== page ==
On June 17, the Department of Justice released its proposed guidelines for making social media entities and carriers liable for the contents of what third parties post on their sites. The proposal would make these providers liable for not censoring content, and liable if they do.

The proposal would make social media sites like Facebook, Twitter, TikTok, Instagram, YouTube and other liable if they “facilitate or solicit content that violates federal criminal law or are willfully blind to criminal content on their own services.” The term “facilitate” could simply mean that they allow others to post that content. The term “willfully blind” could mean that they simply don’t monitor what people post.

So the DOJ proposal would make social media liable for third party content if that contend “violates federal criminal law.” That’s a lot of ground to cover. It covers content which is threatening or harassing, which is intimidating, which solicits any crime, which furthers a mail or wire fraud, which contains a material false representation within the scope of any agency or department, which can be used to file a false claim against a government agency, which constitutes an unregistered securities offering, which constitutes a violation of the deemed export rules for controlled commodities, which improperly discloses credit reporting data, which violates copyright law, which infringes on a trademark, land when the posting constitutes an overt act in furtherance of any conspiracy to violate any law of the United States. So TikTok, in the name of free speech and open media would have to read every posting by every person and make a determination whether the posting violates any federal criminal law. State law, of course be damned, right?

Helpfully, the DOJ proposal recommends “a case-specific carve out where a platform has actual knowledge that content violated federal criminal law and does not act on it within a reasonable time, or where a platform was provided with a court judgment that the content is unlawful, and does not take appropriate action.” Actual knowledge? What does THAT mean? If I write to complain to Facebook about someone else’s posting, and cite some federal criminal statute (you know, all those people who cite the Berne convention and the fact that it requires Facebook to take down their postings) does that constitute “actual knowledge?” What if the FBI tells Facebook that the New York Times article about the John Bolton book violated the espionage act? Is that “actual” knowledge, sufficient to mandate that Facebook must take the link someone else posted to the New York Times down? What if  Facebook or Twitter doesn’t believe that the thing posted violates federal law? It also forces social media sites to determine the intent of the poster — did the poster act with intent to harm? Did they have knowledge? Nice way to both deputize social media as part of law enforcement, and to make them the thought police. If the FBI wants something on Facebook taken down, they can go to the Court and get an injunction. But the Court won’t grant it in most cases.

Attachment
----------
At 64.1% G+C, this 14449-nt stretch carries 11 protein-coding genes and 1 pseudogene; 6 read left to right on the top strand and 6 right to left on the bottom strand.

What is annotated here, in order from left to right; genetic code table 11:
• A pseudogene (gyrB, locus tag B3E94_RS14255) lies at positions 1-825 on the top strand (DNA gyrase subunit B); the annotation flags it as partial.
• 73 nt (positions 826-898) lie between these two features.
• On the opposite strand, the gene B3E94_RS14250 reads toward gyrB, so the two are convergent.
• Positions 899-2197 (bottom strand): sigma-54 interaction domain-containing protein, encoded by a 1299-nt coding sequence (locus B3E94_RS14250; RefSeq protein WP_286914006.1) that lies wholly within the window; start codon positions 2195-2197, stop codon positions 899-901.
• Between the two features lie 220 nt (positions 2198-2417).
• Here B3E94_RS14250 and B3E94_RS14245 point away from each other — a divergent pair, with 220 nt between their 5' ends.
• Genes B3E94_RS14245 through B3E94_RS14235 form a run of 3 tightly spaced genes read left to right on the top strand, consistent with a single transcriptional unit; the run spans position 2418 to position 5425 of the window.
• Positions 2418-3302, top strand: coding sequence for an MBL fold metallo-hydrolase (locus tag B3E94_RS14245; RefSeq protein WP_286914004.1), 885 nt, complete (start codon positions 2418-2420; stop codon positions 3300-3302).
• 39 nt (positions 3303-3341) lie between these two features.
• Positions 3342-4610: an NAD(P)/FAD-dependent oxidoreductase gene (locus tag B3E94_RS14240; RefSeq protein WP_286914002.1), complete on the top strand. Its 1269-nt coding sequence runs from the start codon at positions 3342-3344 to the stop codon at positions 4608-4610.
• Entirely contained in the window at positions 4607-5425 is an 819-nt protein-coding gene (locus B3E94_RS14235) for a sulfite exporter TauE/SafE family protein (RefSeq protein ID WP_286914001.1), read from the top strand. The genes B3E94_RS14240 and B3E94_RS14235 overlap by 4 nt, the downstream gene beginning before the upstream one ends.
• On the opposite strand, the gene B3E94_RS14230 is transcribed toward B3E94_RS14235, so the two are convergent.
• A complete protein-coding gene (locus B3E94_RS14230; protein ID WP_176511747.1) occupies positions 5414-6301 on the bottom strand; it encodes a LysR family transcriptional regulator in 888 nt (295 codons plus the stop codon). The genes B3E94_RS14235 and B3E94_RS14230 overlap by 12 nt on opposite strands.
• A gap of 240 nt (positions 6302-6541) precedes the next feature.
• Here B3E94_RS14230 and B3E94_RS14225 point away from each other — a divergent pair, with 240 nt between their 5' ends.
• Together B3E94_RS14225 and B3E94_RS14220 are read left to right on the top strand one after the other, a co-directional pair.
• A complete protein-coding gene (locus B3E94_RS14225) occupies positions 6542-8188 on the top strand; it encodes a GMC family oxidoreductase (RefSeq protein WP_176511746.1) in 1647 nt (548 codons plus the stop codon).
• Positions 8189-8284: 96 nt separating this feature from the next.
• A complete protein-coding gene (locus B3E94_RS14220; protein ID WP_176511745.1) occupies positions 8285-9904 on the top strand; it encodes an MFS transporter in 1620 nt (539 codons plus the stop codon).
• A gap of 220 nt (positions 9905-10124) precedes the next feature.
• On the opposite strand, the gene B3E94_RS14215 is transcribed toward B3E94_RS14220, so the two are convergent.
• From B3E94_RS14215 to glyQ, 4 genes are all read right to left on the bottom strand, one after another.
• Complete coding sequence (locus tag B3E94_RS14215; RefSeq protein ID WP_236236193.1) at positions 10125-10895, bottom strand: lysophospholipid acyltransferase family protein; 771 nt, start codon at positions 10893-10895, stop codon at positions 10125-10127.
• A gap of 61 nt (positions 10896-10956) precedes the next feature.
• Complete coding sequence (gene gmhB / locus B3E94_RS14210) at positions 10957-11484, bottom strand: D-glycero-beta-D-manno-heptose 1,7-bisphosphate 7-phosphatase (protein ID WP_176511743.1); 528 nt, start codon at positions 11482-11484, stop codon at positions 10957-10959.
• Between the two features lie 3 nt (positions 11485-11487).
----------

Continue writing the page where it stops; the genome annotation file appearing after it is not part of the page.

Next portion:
Which brings up the next point in the DOJ “guidance.” DOJ wants to impose criminal liability on these providers “where a platform was provided with a court judgment that the content is unlawful, and does not take appropriate action.” Note, it’s not that DOJ wants to permit the Court that issued the judgement to issue a show cause order or a finding of contempt. No, that would be too easy. The DOJ proposal would make the platform criminally liable for the underlying crime about which the poster is communicating. So if the underlying poster is posting information in furtherance of a billion dollar drug deal, and YouTube doesn’t take it down, YouTube would be liable (as a principal? For aiding and abetting?) for being a drug dealer. Moreover, the DOJ proposal does not require that the platform have been a party to the case in which the order was obtained, or that they have had notice or an opportunity to be heard, or even that the Court that issues the order have jurisdiction over the platform. Nope. Anyone (a litigant, a divorce lawyer, the FBI, some aggrieved politician) can get an order from any Court to have a platform remove any content that the Court considers “unlawful” (and here it could be federal or state law, or some municipal ordinance), and the platform has to remove the content or face criminal prosecution. Of course, Courts right now can issue orders to remove content, and can enforce them with contempt sanctions — if certain criteria are met. This proposal would remove those criteria and enhance the sanctions.